SYSTEM: Sony PlayStation 3
ESRB RATING: Mature
REVIEW RATING: 5 stars (out of 5)
Everyone familiar with the “God of War” franchise knows that the lead character, Kratos, is no hero. There aren’t any bedtime stories depicting his heroic exploits, and if anyone tried to put him up on a pedestal, he’d just break it into tiny pieces. So, why is he so popular in the gaming realm? Well, it’s hard not to admire a bold freethinker who’s tough enough to challenge the Gods!
“God of War 3” begins where the second installment left off, with Kratos scaling Mount Olympus alongside his towering Titan comrades in arms. Only the death of the mightiest god of all, Zeus, will quell the rage that has built up inside Kratos since his early days as a Spartan warrior. Players can expect to embark on a truly epic journey that spans the depths of Hades all the way to the crest of Mount Olympus!
Along the way, many gruesome enemies will fall to Kratos’ deadly new blades, dubbed the Blades of Exile (they “exile” enemies really well). Other new weapons include the wicked, soul-stealing Claws of Hades and the brutal Nemean Cestus, which are giant, lion-headed gloves that can smash through solid objects and shields.
Many new moves are now available, depending on the weapon Kratos wields. He can also grab weak enemies and use them as a battering ram, which is very cool! It’s also possible to beat larger enemies into submission and then jump on their back and control their actions. This move is great for beating on enemies, revealing secrets and crossing bottomless pits.
This title wouldn’t be nearly as impressive without jaw-dropping visuals and excellent level design, so it’s fortunate that Sony made it look better than any PS3 game to date. Not only are the backgrounds huge and full of realistic lighting, but they also feature up to 50 enemies at once. Now, imagine Kratos swinging his glowing blades through the heap, with bodies and limbs flying in all directions, and you start to appreciate the technology that makes this possible.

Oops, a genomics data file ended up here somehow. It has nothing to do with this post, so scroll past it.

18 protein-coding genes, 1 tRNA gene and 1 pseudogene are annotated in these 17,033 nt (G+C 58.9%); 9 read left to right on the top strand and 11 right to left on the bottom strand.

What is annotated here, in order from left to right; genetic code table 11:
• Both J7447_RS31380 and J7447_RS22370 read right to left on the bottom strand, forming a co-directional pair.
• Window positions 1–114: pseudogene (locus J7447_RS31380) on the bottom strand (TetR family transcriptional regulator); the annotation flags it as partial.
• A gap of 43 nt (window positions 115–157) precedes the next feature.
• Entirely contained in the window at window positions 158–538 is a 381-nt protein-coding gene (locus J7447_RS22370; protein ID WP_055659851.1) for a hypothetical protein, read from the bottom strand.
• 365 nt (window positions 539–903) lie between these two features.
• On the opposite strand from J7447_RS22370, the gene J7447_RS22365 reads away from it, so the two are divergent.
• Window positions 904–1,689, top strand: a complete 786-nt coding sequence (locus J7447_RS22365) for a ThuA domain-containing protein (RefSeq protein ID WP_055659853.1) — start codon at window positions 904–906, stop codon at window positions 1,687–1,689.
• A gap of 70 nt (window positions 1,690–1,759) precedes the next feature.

Simply put, “God of War 3” is an essential part of every PS3 collection.
‘Final Fantasy XIII’ Goes Casual
DEVELOPER: Square Enix
PUBLISHER: Square Enix
SYSTEM: Microsoft Xbox 360 (PS3)
ESRB RATING: Teen
REVIEW RATING: 4 stars (out of 5)
When I think of “Final Fantasy,” I imagine lush realms full of imaginative characters where players explore the world, engage in various activities and fight enemies using turn-based combat. So imagine my surprise to find out that “Final Fantasy XIII” is nothing like its predecessors. It seems like the developers tried to appeal to a more casual audience, but what casual gamer would play an 80-hour game?
At least the story line is as complex and interesting as former incarnations. The sheltered city of Cocoon exiles anyone who comes into contact with the outer world, and a resistance group leader called Snow embarks on a heroic journey to save his fiancee. A ruthless fighter called Lightning and several others join him as they try to stop PSICOM from purging the entire city.
Some standard JRPG features are found in this game: surreal enemies, check, annoying wimpy male teenager, check, elemental magic, check. So, why do all the characters look Americanized? None of them look or act even remotely Japanese, and there is no option for a Japanese voiceover.
I also can’t understand why the game is mind-numbingly linear for the first 80 percent of the game. It is beyond dull to traverse a small path for so long when the environment isn’t interactive. I would also like to explore a town or two and see some variety. Thank goodness the game opens up during the last bit, letting the player get off the beaten path.
For me, the saving grace of “Final Fantasy XIII” is the intricate real-time battle system that starts off very easy but eventually becomes rather complex. Each character has a segmented gauge that is used to initiate combat moves. Depending on the power it exudes, each move takes one to four segments to perform, and several moves can be queued to perform combos. It’s also possible to summon powerful allies, and now players can hop on their backs and attack in unison! Sweet!
Change can be a good thing, but too much change has made “Final Fantasy XIII” barely recognizable.
REVIEW SCORING SYSTEM
5 stars = Must Have
4 stars = Very Good
3 stars = Above Average
2 stars = Bargain Bin
1 star = Don’t Bother
Entertainment Software Rating Board (ESRB)
E10-plus: (Everyone 10 and older)
T: Teen (13 and older)
M: Mature (17 and older)
To find out more about Jeb Haught and read features by other Creators Syndicate writers and cartoonists, visit the Creators Syndicate website at www.creators.com.
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